The longer cabbage remains in storage, the stronger the taste when it’s cooked. If your family does not like the stronger taste, plan on using up cabbage early in the storage season.
Second, cabbage needs to be stored in a damp area. If you store cabbage in a place that’s too dry, the heads dry out, and the dry, wilted leaves are wasted. Fortunately, you can take care of this tendency with a simple pan of water.
To prepare cabbage for storage, choose unblemished cabbage that has not been picked for long. Remove the tough outer leaves. Wrap each head in newspaper and store it where temperatures are just above freezing, 32 to 40 degrees, and the humidity levels are between 80 to 90 percent. Place a pan of water near the cabbage to provide enough moisture during storage.
How to store carrots
Carrots are another root vegetable that stores well and tastes sweet and crisp throughout the winter months. Just as you do with beets, pick carrots as late as possible in the season. Avoid any that have grown too large and pithy, however, because these carrots have used up their natural sweetness and will taste bitter.
To prepare carrots for storage, trim off the tops, leaving the carrot itself intact. Don’t wash them; simply brush off excess soil if you want to. Place carrots with beets in coldest storage of 32 to 40 degrees with high humidity of 90 to 95 percent. Carrots do especially well in moist sand.
How to store garlic
You can never have enough garlic, especially since garlic is so easy to store. If you’re growing your own garlic, simply pull the bulbs after the tops have dried and fallen over. Allow the garlic bulbs to dry thoroughly out of direct sunlight until the outside of the bulbs has become dry and papery. Purchased garlic bulbs have already been dried. Look for the papery outer layer that you always see on a store-bought bulb.
Dry bulbs on newspaper outside during the warm summer days but bring them in during the cool nights to prevent condensation. Repeat this process for a few days, until the garlic is completely dry.
When the garlic is thoroughly dry, tie bunches of tops together, braid in attractive garlic braids. Alternatively, you can trim tops from bulbs and place them in women’s stockings, tying a knot between bulbs. You can hang this long chain of bulbs on a nail in a cool and slightly damp area. You may have luck placing garlic in a cool coat room, instead of an actual root cellar. They are in a convenient location for cooking, and let’s face it, they make quite a conversation piece! If you do keep them in cold storage, place them in 30 to 45 degrees with a humidity level of 60 to 70 percent.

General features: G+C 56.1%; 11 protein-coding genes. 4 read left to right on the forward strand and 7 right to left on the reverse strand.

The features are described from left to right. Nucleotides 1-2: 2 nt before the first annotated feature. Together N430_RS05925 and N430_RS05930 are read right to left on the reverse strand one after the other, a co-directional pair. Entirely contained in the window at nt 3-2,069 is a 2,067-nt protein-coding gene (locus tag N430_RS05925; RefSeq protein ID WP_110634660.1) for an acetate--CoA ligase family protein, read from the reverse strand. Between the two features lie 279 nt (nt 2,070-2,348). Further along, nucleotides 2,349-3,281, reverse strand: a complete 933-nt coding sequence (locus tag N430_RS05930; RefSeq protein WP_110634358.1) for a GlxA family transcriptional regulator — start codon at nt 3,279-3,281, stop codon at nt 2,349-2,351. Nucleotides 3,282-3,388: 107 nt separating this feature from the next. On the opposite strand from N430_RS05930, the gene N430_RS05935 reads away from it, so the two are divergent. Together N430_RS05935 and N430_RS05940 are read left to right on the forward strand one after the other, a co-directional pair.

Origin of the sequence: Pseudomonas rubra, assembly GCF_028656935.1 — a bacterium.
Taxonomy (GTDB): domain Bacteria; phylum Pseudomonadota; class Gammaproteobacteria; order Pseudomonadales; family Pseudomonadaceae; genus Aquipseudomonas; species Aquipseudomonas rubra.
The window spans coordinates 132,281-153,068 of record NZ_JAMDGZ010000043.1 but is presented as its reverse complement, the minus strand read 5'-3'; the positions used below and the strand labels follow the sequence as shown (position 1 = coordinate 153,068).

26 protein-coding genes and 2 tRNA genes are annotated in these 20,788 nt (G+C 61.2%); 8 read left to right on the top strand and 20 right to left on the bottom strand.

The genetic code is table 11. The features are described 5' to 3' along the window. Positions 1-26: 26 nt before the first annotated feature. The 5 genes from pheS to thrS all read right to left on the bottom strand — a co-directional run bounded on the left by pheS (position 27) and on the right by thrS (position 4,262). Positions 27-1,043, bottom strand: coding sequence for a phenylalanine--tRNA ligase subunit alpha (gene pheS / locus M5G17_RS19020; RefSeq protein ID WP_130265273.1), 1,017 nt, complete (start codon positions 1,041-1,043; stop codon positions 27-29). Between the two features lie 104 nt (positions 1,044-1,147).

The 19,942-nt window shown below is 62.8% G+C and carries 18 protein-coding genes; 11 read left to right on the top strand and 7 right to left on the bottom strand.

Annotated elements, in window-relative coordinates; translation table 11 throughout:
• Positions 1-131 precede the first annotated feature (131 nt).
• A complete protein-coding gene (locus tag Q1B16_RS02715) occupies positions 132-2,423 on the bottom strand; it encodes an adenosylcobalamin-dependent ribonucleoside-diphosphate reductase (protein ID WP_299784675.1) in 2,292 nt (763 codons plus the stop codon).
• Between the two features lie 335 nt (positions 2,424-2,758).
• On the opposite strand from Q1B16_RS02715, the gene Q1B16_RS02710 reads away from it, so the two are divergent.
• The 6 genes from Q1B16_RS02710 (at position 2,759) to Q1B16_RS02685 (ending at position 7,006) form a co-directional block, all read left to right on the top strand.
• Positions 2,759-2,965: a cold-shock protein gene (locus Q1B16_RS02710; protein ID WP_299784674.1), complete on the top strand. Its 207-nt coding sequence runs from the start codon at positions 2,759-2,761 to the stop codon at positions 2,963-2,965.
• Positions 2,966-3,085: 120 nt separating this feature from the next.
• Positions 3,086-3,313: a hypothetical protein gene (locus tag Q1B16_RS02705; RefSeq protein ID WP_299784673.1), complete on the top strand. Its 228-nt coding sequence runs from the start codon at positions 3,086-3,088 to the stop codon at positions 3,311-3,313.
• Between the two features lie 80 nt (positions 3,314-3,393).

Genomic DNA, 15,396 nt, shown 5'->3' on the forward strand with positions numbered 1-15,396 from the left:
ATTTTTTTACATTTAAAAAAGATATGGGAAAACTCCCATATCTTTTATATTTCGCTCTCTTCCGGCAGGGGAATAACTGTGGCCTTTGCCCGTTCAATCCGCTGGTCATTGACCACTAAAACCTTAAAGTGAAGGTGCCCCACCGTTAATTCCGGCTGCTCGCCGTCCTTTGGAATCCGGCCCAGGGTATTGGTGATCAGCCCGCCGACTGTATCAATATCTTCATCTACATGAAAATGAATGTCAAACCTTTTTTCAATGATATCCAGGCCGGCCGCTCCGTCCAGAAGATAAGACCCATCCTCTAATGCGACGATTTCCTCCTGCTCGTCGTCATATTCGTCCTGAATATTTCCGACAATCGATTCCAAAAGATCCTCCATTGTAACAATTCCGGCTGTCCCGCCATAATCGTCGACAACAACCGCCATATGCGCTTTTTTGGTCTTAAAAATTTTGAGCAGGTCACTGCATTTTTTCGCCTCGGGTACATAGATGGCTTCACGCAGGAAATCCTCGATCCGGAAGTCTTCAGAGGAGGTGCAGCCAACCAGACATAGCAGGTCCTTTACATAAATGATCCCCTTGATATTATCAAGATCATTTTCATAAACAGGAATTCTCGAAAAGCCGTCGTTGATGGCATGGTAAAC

How to store onions
Most onions keep very well in cold storage. Some varieties, such as the extra sweet onions, however, don’t last long. When planting, choose varieties that say they work well for storage (you’ll see the term good keeper). These onions last throughout the storage season.
Harvest onions the same as garlic. Pull them when the tops turn brown and fall over. They must then be cured, like garlic: Place them on newspaper to dry during the warm days, bringing them in during the cool night hours to avoid condensation buildup. When storing purchased onions, you don’t have to worry about this step. They are already dried for you.
To store, gently place onions in a crate, loose mesh bag, or ladies’ stockings, tying a knot between each onion. To prevent mildew on onion skins, air circulation is vital, so make sure your cold storage has adequate ventilation (see the earlier section “Finding the Perfect Place for Cold Storage”). The ideal storage conditions are temperatures of 35 to 40 degrees and humidity of 60 to 70 percent. If, throughout the season, you find onions with some mildew on them, simply use those onions first. Generally, the mildew is on the outer layers, leaving the inside onions fresh.